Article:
American cities are being called on to reinvent themselves. Craig Ey, editor of the Philadelphia Business Journal recently claimed that “a lack of vision – or failure to see the blue ocean – can affect cities” and lead to decline. But some cities have adopted a blue ocean approach to tackle problems and open up a bright future. Dubai is one such city.
From sleepy desert city to global metropolis, Dubai has established itself as the leading city of the UAE and a prominent regional hub for finance, trade, tourism, and shopping. Dubai’s economy was the fastest growing in the world for 33 years in a row from 1975 to 2008. Although it suffered setbacks from the global financial crisis of 2008, as most countries did, it bounced back successfully. Dubai is now focused on making a new blue ocean shift for growth.
Dubai is now focused on making a new blue ocean shift for growth.
Shaping social and technological trends to solve current and future challenges
Like any other city, Dubai faces its own set of challenges. Traffic congestion is one of them. People working in the city spend an average of one hour and forty-five minutes commuting to and from work. Another challenge is a housing shortage with almost eight out of ten households struggling to find an affordable home. Food security is also an issue as Dubai currently imports 80% of its food.
Dubai wants to tackle the challenges it faces today as well as anticipate those of tomorrow. By looking at existing and emerging technologies like 3D-printing, virtual reality, sustainable food laboratories and autonomous vehicles, Dubai identified a blue ocean opportunity: shaping emerging and irreversible technological trends and matching them with current and future socio-economic challenges.
It’s an approach encapsulated in Chan Kim & Renée Mauborgne’s Six Paths Framework, which uncovers blue ocean opportunities by looking across an industry’s self-imposed boundaries. Rather than adapt to external trends as they occur, Dubai has set out to shape trends over time (path six).
In 2016, the city-state launched its Dubai Future Foundation with the ambitious goal of responding to, and anticipating, socio-economic difficulties by shaping the economic and industrial landscape of the future.
Dubai identified a blue ocean opportunity: shaping emerging and irreversible technological trends and matching them with current and future socio-economic challenges.
By launching the foundation, Dubai moved away from the ‘structure shapes strategy’ logic according to which a city, country, or company’s strategic options are bound by external trends and conditions. Dubai not only wants to shape the future, it sees it as a new catalyst for growth. Dubai is pursuing Chan Kim & Renée Mauborgne’s blue ocean approach of ‘strategy shapes structure’ – in this case, the structure of the future.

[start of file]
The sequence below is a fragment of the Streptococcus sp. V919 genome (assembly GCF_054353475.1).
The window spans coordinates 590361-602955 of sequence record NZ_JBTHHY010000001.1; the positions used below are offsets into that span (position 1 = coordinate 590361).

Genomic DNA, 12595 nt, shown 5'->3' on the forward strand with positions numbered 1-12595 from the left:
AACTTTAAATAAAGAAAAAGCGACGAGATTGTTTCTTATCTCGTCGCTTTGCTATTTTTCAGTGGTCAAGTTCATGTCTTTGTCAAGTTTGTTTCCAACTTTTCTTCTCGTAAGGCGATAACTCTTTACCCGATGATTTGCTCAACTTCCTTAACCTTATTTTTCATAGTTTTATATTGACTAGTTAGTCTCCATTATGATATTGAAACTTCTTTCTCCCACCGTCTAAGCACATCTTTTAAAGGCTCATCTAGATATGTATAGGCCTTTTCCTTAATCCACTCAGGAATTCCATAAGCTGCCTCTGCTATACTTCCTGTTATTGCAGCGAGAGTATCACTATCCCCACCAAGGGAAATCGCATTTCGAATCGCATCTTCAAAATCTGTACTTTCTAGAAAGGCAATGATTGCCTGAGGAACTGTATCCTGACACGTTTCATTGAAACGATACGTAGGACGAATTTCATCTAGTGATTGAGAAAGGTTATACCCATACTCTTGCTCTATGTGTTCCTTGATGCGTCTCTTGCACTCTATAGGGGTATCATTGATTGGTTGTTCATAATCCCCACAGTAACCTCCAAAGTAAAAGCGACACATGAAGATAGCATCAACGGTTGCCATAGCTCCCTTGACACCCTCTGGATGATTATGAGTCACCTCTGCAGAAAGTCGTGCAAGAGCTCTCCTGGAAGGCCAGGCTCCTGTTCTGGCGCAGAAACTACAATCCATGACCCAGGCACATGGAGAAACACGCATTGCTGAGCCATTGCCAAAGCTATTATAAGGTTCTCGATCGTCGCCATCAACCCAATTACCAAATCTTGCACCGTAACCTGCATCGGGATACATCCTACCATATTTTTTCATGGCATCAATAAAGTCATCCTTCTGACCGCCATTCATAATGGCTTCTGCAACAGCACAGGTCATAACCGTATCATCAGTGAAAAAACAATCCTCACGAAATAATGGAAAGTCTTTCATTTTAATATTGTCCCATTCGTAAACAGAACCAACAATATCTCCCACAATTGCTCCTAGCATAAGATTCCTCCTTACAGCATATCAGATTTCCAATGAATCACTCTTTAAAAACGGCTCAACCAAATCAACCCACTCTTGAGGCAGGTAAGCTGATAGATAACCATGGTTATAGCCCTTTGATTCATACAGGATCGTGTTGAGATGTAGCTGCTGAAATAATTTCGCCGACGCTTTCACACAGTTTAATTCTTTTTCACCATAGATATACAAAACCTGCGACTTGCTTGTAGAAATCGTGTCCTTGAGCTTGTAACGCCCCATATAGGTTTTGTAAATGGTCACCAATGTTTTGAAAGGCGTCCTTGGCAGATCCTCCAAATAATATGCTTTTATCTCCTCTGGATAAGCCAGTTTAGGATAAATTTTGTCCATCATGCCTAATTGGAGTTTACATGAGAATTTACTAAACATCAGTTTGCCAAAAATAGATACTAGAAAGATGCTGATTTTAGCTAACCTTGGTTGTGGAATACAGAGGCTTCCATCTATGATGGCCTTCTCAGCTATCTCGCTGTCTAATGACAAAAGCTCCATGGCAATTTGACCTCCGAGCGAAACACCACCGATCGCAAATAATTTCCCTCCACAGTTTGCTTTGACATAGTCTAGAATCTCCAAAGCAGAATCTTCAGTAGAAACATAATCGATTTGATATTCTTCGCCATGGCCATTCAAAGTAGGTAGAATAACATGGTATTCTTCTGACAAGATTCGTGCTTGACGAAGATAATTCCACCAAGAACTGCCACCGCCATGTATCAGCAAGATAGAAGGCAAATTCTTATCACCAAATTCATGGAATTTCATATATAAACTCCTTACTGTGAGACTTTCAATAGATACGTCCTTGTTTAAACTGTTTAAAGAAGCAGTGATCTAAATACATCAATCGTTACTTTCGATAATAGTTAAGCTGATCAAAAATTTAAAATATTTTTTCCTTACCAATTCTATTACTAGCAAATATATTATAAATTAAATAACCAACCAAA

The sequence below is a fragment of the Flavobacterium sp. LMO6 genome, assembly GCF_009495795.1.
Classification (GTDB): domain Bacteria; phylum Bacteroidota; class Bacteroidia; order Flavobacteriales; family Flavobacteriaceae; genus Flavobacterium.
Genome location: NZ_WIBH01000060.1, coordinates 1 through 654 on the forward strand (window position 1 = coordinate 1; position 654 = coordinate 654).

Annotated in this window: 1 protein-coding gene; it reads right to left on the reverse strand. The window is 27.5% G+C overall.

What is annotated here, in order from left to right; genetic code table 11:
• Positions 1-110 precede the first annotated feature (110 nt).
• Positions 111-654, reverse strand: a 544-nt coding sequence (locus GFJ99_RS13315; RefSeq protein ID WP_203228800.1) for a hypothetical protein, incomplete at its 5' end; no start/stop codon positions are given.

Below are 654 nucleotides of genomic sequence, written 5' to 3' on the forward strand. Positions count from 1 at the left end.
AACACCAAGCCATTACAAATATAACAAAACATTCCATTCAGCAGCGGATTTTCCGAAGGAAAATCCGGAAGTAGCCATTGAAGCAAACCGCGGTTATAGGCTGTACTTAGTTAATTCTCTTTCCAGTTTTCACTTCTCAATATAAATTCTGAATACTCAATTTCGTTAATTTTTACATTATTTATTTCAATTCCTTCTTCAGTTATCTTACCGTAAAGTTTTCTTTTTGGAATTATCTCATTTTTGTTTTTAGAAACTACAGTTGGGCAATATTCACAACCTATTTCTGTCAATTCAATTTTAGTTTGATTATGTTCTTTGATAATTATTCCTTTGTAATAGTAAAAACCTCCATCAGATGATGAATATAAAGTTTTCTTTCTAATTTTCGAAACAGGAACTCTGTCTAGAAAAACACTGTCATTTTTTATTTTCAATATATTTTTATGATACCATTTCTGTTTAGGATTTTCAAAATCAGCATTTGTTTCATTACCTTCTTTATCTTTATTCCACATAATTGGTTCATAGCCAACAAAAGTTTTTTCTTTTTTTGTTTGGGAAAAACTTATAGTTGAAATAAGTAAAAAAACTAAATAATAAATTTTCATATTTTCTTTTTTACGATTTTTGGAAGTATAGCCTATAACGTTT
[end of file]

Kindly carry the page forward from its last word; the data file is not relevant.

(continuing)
How does it work? After its launch, the Dubai Future Foundation opened its doors to the private sector across the globe to give them the opportunity to test and apply solutions in the public sector. The foundation not only tackles socio-economic challenges but also spearheads the creation of Dubai’s future growth opportunities and strategic industries. In turn, it is attracting global investment, talent and the latest technology.
Strategies that cut across trends to shape the future
Through the Dubai Future Accelerators Program, the foundation connects companies and entrepreneurs around the world with Dubai’s public sector. The program is designed to identify emerging technologies and companies with the potential to address 21st-century challenges and opportunities. The companies are given the support they need to develop these solutions and prototypes, and to start testing them throughout Dubai.
Innovative companies are drawn to the program because it deals with current and future policy issues upfront rather than cause delays and hinder innovation. The Dubai Future Accelerators Program attempts to mitigate such risks by getting the public sector on board and creating an environment in which transformative ideas can be rapidly tested and implemented on a large scale.
Dubai moved away from the ‘structure shapes strategy’ logic according to which a city, country, or company’s strategic options are bound by external trends and conditions.
Blue Ocean Cities: Matching Technology with Socio-Economic Challenges.
The first-ever round of the Dubai Future Accelerators Program in 2016 received over 2,000 applications from 73 countries. Thirty companies were selected to come to Dubai and work on their projects in areas like education, energy, transport and security. The program resulted in 47 partnerships with both established multinationals and start-ups. Fourteen of the international companies even relocated their headquarters to Dubai.
Among these collaborations, Uber and the roads transport authority of Dubai partnered to draft policies that could one day allow for the use of flying cars in public transport. Fortune-500 company Honeywell partnered with the Dubai health authority to implant technology in people’s homes to diagnose and prevent diseases. Philips and the Dubai municipality partnered to reduce the municipality’s electricity bill for lighting by 50%, and Danish company Labster is building virtual laboratories for students to help Dubai’s knowledge and human development authority eliminate 30% of equipment and infrastructure costs.
By creating strategies for the future that cut across these different social and technological trends, the government and private sector companies are working towards a common goal: making Dubai the model city of the future.
Find out more about Chan Kim & Renée Mauborgne’s six paths framework and other market-creating tools in Blue Ocean Shift: Beyond Competing – Proven Steps to Inspire Confidence and Seize New Growth and by visiting our tools pages.